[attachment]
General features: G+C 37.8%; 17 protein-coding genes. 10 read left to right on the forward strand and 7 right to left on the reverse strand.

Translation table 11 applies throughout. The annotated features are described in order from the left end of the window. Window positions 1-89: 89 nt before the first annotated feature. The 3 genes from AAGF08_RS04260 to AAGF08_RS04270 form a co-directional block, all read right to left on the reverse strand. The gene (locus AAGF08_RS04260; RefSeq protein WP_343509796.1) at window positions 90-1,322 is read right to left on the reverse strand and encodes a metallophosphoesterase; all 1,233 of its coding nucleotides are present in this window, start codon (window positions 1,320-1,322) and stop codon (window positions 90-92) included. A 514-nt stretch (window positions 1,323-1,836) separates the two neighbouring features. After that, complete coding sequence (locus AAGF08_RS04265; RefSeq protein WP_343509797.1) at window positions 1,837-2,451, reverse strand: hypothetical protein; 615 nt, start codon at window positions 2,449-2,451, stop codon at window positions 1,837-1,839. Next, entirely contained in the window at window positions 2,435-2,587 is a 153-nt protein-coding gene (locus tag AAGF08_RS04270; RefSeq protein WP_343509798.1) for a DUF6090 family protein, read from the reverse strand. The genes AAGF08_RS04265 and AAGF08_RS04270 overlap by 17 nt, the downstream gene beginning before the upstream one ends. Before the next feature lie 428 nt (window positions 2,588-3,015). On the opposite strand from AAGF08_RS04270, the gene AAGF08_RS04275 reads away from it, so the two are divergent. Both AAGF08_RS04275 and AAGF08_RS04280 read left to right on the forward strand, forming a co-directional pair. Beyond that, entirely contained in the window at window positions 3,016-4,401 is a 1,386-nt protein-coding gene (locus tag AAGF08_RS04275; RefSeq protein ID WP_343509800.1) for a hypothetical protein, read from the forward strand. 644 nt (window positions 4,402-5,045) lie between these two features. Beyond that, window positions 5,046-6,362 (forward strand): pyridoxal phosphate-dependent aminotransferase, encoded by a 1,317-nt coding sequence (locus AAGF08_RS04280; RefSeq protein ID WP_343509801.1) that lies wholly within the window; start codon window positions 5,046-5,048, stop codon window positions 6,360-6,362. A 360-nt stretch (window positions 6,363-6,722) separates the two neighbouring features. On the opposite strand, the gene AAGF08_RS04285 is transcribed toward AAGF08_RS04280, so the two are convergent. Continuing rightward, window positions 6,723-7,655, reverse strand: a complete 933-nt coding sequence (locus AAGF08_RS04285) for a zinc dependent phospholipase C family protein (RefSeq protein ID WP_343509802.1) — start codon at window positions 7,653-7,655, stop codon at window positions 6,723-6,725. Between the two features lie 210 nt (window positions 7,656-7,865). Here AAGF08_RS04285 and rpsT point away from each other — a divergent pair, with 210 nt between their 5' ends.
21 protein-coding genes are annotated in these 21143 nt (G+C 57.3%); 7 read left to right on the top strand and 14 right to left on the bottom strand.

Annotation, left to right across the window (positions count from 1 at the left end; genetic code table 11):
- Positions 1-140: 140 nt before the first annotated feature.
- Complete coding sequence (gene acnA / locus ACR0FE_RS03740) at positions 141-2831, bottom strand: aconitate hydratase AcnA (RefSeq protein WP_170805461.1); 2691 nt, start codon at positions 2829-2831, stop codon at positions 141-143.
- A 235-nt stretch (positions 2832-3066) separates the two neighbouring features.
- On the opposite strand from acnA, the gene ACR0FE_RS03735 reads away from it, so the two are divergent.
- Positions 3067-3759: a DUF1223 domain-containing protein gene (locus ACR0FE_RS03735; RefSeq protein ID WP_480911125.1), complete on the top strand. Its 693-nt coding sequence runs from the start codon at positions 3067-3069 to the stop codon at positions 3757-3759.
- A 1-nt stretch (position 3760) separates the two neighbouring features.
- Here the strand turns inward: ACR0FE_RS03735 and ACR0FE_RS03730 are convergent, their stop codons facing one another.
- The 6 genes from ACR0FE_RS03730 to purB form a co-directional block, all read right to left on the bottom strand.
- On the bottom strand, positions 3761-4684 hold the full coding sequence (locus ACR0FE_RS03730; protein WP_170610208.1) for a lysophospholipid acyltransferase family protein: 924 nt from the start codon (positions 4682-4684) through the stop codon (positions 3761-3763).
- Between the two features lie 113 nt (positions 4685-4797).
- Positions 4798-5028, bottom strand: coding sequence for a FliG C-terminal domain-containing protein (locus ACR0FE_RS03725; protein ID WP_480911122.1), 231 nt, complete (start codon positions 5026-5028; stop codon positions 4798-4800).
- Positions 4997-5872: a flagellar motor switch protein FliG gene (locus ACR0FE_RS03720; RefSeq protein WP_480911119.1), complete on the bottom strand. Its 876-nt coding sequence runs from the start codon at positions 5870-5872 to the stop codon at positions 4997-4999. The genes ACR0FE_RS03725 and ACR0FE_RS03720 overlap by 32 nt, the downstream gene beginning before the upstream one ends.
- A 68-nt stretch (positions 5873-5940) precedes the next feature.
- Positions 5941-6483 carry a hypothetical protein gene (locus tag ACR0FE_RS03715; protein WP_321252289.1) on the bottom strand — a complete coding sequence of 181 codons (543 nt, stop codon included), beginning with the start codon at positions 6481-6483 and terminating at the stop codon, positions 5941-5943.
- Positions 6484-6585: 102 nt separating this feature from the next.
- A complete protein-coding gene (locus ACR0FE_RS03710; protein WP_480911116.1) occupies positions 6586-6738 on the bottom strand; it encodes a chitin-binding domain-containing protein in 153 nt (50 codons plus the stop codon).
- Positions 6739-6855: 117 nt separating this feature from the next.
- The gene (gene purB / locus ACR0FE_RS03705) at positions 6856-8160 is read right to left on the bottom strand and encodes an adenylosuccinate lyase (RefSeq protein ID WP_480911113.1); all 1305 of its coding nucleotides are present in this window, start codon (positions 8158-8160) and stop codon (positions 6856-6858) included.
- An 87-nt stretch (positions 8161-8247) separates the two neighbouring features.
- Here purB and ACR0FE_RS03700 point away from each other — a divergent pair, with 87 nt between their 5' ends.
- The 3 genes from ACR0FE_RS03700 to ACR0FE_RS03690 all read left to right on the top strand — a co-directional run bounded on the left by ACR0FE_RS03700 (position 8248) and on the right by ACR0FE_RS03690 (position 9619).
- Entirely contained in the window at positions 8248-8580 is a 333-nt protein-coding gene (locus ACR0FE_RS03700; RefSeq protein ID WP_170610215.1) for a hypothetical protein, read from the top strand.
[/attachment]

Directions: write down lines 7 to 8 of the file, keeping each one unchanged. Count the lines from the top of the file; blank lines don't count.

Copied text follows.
- A 235-nt stretch (positions 2832-3066) separates the two neighbouring features.
- On the opposite strand from acnA, the gene ACR0FE_RS03735 reads away from it, so the two are divergent.